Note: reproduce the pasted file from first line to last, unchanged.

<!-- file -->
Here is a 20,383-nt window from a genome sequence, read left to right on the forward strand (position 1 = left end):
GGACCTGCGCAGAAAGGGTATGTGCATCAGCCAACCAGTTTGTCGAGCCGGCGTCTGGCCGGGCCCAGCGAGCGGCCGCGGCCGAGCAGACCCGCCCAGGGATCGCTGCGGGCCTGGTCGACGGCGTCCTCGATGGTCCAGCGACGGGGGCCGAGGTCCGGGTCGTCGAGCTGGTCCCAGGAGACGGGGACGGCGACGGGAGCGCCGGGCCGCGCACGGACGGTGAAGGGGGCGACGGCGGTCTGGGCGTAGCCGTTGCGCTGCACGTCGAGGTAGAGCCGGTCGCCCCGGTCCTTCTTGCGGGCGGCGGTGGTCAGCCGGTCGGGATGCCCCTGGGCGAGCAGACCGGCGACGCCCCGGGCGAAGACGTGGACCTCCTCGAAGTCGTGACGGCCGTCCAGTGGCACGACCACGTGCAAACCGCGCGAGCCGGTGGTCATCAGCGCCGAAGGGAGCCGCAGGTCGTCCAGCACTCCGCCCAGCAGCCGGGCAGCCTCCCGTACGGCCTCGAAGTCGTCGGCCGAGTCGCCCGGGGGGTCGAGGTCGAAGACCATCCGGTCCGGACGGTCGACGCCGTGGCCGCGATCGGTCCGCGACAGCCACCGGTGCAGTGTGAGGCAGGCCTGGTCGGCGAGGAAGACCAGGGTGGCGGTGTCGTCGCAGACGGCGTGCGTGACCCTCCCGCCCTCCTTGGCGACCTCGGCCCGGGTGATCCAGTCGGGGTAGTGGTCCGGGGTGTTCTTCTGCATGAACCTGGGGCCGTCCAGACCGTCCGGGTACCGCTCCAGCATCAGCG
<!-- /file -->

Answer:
Here is a 20,383-nt window from a genome sequence, read left to right on the forward strand (position 1 = left end):
GGACCTGCGCAGAAAGGGTATGTGCATCAGCCAACCAGTTTGTCGAGCCGGCGTCTGGCCGGGCCCAGCGAGCGGCCGCGGCCGAGCAGACCCGCCCAGGGATCGCTGCGGGCCTGGTCGACGGCGTCCTCGATGGTCCAGCGACGGGGGCCGAGGTCCGGGTCGTCGAGCTGGTCCCAGGAGACGGGGACGGCGACGGGAGCGCCGGGCCGCGCACGGACGGTGAAGGGGGCGACGGCGGTCTGGGCGTAGCCGTTGCGCTGCACGTCGAGGTAGAGCCGGTCGCCCCGGTCCTTCTTGCGGGCGGCGGTGGTCAGCCGGTCGGGATGCCCCTGGGCGAGCAGACCGGCGACGCCCCGGGCGAAGACGTGGACCTCCTCGAAGTCGTGACGGCCGTCCAGTGGCACGACCACGTGCAAACCGCGCGAGCCGGTGGTCATCAGCGCCGAAGGGAGCCGCAGGTCGTCCAGCACTCCGCCCAGCAGCCGGGCAGCCTCCCGTACGGCCTCGAAGTCGTCGGCCGAGTCGCCCGGGGGGTCGAGGTCGAAGACCATCCGGTCCGGACGGTCGACGCCGTGGCCGCGATCGGTCCGCGACAGCCACCGGTGCAGTGTGAGGCAGGCCTGGTCGGCGAGGAAGACCAGGGTGGCGGTGTCGTCGCAGACGGCGTGCGTGACCCTCCCGCCCTCCTTGGCGACCTCGGCCCGGGTGATCCAGTCGGGGTAGTGGTCCGGGGTGTTCTTCTGCATGAACCTGGGGCCGTCCAGACCGTCCGGGTACCGCTCCAGCATCAGCG